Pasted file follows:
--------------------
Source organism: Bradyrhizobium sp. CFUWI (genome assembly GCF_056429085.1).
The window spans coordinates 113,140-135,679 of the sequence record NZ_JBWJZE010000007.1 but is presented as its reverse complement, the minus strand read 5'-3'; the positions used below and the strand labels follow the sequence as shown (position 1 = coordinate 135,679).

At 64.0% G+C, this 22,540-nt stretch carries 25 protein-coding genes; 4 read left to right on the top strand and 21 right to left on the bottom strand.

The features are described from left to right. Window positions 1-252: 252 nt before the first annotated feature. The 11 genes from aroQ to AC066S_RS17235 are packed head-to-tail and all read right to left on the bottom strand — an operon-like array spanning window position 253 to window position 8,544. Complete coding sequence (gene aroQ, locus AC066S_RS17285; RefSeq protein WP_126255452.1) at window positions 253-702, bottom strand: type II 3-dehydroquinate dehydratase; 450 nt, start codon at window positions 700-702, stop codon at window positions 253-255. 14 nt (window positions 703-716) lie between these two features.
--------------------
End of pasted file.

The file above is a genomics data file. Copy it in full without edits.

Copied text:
Source organism: Bradyrhizobium sp. CFUWI (genome assembly GCF_056429085.1).
The window spans coordinates 113,140-135,679 of the sequence record NZ_JBWJZE010000007.1 but is presented as its reverse complement, the minus strand read 5'-3'; the positions used below and the strand labels follow the sequence as shown (position 1 = coordinate 135,679).

At 64.0% G+C, this 22,540-nt stretch carries 25 protein-coding genes; 4 read left to right on the top strand and 21 right to left on the bottom strand.

The features are described from left to right. Window positions 1-252: 252 nt before the first annotated feature. The 11 genes from aroQ to AC066S_RS17235 are packed head-to-tail and all read right to left on the bottom strand — an operon-like array spanning window position 253 to window position 8,544. Complete coding sequence (gene aroQ, locus AC066S_RS17285; RefSeq protein WP_126255452.1) at window positions 253-702, bottom strand: type II 3-dehydroquinate dehydratase; 450 nt, start codon at window positions 700-702, stop codon at window positions 253-255. 14 nt (window positions 703-716) lie between these two features.